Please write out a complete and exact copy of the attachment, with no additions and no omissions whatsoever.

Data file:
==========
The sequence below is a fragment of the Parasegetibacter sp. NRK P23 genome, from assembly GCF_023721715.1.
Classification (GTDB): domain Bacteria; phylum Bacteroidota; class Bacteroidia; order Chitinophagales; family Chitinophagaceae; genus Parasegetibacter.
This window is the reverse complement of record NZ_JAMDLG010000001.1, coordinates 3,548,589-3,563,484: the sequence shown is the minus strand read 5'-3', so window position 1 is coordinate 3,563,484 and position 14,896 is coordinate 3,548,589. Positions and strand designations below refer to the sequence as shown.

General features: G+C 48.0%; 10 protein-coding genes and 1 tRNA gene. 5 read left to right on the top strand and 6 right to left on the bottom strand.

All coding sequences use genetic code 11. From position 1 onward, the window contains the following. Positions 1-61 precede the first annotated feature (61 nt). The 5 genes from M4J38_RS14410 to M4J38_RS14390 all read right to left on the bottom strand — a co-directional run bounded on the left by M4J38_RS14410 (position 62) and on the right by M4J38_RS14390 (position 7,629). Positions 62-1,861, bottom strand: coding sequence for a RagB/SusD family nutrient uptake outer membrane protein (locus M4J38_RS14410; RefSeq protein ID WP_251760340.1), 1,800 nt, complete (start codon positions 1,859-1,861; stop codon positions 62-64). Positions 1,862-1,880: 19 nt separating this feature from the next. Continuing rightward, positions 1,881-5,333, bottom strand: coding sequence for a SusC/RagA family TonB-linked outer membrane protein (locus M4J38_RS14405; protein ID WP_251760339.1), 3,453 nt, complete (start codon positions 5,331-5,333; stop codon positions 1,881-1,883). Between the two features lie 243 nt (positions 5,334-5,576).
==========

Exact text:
The sequence below is a fragment of the Parasegetibacter sp. NRK P23 genome, from assembly GCF_023721715.1.
Classification (GTDB): domain Bacteria; phylum Bacteroidota; class Bacteroidia; order Chitinophagales; family Chitinophagaceae; genus Parasegetibacter.
This window is the reverse complement of record NZ_JAMDLG010000001.1, coordinates 3,548,589-3,563,484: the sequence shown is the minus strand read 5'-3', so window position 1 is coordinate 3,563,484 and position 14,896 is coordinate 3,548,589. Positions and strand designations below refer to the sequence as shown.

General features: G+C 48.0%; 10 protein-coding genes and 1 tRNA gene. 5 read left to right on the top strand and 6 right to left on the bottom strand.

All coding sequences use genetic code 11. From position 1 onward, the window contains the following. Positions 1-61 precede the first annotated feature (61 nt). The 5 genes from M4J38_RS14410 to M4J38_RS14390 all read right to left on the bottom strand — a co-directional run bounded on the left by M4J38_RS14410 (position 62) and on the right by M4J38_RS14390 (position 7,629). Positions 62-1,861, bottom strand: coding sequence for a RagB/SusD family nutrient uptake outer membrane protein (locus M4J38_RS14410; RefSeq protein ID WP_251760340.1), 1,800 nt, complete (start codon positions 1,859-1,861; stop codon positions 62-64). Positions 1,862-1,880: 19 nt separating this feature from the next. Continuing rightward, positions 1,881-5,333, bottom strand: coding sequence for a SusC/RagA family TonB-linked outer membrane protein (locus M4J38_RS14405; protein ID WP_251760339.1), 3,453 nt, complete (start codon positions 5,331-5,333; stop codon positions 1,881-1,883). Between the two features lie 243 nt (positions 5,334-5,576).